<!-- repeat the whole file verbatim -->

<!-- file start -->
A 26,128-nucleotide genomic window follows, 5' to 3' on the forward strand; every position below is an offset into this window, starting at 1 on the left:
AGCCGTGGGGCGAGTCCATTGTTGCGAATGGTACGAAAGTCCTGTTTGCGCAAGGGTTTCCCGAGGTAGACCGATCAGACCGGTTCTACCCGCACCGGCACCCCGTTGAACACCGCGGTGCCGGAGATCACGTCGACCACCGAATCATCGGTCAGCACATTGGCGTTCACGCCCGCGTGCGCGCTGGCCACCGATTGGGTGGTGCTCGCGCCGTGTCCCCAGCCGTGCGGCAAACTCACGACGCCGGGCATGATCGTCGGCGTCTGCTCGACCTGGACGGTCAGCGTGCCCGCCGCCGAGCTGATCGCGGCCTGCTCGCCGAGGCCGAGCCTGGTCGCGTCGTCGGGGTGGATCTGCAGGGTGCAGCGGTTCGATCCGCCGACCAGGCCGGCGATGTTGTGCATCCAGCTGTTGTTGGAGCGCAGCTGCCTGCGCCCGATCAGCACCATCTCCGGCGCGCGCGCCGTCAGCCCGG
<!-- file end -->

A 26,128-nucleotide genomic window follows, 5' to 3' on the forward strand; every position below is an offset into this window, starting at 1 on the left:
AGCCGTGGGGCGAGTCCATTGTTGCGAATGGTACGAAAGTCCTGTTTGCGCAAGGGTTTCCCGAGGTAGACCGATCAGACCGGTTCTACCCGCACCGGCACCCCGTTGAACACCGCGGTGCCGGAGATCACGTCGACCACCGAATCATCGGTCAGCACATTGGCGTTCACGCCCGCGTGCGCGCTGGCCACCGATTGGGTGGTGCTCGCGCCGTGTCCCCAGCCGTGCGGCAAACTCACGACGCCGGGCATGATCGTCGGCGTCTGCTCGACCTGGACGGTCAGCGTGCCCGCCGCCGAGCTGATCGCGGCCTGCTCGCCGAGGCCGAGCCTGGTCGCGTCGTCGGGGTGGATCTGCAGGGTGCAGCGGTTCGATCCGCCGACCAGGCCGGCGATGTTGTGCATCCAGCTGTTGTTGGAGCGCAGCTGCCTGCGCCCGATCAGCACCATCTCCGGCGCGCGCGCCGTCAGCCCGG